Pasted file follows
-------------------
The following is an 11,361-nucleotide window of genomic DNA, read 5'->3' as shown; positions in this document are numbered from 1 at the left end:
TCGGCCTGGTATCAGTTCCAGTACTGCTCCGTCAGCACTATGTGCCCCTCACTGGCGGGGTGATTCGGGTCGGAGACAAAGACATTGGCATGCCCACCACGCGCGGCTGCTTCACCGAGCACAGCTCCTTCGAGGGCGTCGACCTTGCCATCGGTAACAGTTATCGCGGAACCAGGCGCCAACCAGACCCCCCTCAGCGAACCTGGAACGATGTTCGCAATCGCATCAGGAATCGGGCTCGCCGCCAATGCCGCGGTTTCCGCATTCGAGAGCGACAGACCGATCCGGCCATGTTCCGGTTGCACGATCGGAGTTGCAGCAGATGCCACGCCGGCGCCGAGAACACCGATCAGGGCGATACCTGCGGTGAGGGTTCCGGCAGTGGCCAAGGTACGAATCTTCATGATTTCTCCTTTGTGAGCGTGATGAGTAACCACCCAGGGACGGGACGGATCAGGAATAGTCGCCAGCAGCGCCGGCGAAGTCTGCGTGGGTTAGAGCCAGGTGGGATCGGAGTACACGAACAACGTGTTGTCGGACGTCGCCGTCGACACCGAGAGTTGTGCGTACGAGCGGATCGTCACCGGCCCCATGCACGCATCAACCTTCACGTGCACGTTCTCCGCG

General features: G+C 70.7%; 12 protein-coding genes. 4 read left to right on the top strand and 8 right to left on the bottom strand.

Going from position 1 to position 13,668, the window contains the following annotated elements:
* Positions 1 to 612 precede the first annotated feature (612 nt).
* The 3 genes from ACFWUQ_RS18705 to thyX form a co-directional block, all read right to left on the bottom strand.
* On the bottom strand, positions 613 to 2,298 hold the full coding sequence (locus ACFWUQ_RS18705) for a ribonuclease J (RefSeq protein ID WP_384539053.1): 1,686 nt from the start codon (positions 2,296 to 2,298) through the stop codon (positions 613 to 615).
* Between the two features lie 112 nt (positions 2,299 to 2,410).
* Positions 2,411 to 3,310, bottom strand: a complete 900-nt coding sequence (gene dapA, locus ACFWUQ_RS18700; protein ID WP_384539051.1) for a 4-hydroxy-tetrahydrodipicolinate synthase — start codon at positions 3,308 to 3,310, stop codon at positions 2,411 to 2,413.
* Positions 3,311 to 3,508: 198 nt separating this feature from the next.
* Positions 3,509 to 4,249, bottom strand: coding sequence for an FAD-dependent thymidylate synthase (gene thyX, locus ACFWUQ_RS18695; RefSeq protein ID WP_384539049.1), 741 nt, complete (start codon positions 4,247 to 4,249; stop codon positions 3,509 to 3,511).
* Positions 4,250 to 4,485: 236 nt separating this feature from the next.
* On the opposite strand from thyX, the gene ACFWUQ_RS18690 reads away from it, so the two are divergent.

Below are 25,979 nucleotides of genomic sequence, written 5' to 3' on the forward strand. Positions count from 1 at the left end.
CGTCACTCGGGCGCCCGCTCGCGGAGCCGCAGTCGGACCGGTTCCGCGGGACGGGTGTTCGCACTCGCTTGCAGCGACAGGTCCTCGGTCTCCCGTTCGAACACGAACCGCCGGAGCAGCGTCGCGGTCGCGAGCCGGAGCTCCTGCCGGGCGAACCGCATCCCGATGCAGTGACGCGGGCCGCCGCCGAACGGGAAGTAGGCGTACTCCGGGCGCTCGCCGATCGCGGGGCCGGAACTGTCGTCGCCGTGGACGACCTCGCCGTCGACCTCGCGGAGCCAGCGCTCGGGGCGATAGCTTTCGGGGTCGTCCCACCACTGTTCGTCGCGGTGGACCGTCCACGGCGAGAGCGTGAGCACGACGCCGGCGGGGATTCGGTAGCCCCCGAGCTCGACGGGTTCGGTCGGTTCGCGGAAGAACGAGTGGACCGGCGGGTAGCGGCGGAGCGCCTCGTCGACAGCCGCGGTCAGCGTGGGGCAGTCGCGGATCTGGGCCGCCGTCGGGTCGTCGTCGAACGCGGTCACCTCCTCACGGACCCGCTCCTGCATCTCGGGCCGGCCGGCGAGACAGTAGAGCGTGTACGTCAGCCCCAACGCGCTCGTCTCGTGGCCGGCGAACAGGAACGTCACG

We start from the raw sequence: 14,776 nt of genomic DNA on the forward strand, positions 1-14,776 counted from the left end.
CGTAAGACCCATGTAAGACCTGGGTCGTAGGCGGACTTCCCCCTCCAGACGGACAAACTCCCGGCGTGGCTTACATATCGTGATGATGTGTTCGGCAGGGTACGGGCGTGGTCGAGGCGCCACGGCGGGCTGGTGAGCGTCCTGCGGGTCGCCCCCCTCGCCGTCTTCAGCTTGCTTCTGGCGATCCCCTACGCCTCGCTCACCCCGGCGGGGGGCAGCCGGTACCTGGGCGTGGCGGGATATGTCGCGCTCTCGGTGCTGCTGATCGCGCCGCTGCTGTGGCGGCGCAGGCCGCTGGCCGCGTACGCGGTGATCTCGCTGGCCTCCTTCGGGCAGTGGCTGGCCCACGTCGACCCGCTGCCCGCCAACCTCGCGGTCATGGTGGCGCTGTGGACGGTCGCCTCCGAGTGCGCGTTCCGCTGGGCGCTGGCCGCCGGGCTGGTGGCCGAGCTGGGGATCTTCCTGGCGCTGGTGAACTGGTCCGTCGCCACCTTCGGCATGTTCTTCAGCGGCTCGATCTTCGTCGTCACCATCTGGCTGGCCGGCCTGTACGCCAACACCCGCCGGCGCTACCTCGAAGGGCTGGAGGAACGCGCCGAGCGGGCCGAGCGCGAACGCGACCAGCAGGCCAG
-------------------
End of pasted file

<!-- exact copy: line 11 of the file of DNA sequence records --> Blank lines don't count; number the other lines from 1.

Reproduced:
* Positions 3,509 to 4,249, bottom strand: coding sequence for an FAD-dependent thymidylate synthase (gene thyX, locus ACFWUQ_RS18695; RefSeq protein ID WP_384539049.1), 741 nt, complete (start codon positions 4,247 to 4,249; stop codon positions 3,509 to 3,511).